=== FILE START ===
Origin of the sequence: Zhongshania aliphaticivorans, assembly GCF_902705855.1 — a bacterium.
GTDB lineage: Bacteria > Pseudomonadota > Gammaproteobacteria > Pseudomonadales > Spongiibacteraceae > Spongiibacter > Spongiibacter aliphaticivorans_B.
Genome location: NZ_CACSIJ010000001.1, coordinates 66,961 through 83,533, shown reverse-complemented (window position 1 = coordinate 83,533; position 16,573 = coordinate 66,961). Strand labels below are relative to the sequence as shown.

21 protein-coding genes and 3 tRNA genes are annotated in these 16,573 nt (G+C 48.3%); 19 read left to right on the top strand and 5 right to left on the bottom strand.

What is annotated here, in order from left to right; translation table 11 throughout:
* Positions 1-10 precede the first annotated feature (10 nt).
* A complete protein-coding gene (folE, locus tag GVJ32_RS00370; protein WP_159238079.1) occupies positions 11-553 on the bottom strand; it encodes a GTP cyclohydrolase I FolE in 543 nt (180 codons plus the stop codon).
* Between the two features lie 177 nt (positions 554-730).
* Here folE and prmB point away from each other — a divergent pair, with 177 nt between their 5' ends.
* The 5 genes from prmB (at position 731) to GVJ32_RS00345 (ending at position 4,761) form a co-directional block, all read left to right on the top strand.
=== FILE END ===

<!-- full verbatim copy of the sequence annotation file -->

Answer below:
Origin of the sequence: Zhongshania aliphaticivorans, assembly GCF_902705855.1 — a bacterium.
GTDB lineage: Bacteria > Pseudomonadota > Gammaproteobacteria > Pseudomonadales > Spongiibacteraceae > Spongiibacter > Spongiibacter aliphaticivorans_B.
Genome location: NZ_CACSIJ010000001.1, coordinates 66,961 through 83,533, shown reverse-complemented (window position 1 = coordinate 83,533; position 16,573 = coordinate 66,961). Strand labels below are relative to the sequence as shown.

21 protein-coding genes and 3 tRNA genes are annotated in these 16,573 nt (G+C 48.3%); 19 read left to right on the top strand and 5 right to left on the bottom strand.

What is annotated here, in order from left to right; translation table 11 throughout:
* Positions 1-10 precede the first annotated feature (10 nt).
* A complete protein-coding gene (folE, locus tag GVJ32_RS00370; protein WP_159238079.1) occupies positions 11-553 on the bottom strand; it encodes a GTP cyclohydrolase I FolE in 543 nt (180 codons plus the stop codon).
* Between the two features lie 177 nt (positions 554-730).
* Here folE and prmB point away from each other — a divergent pair, with 177 nt between their 5' ends.
* The 5 genes from prmB (at position 731) to GVJ32_RS00345 (ending at position 4,761) form a co-directional block, all read left to right on the top strand.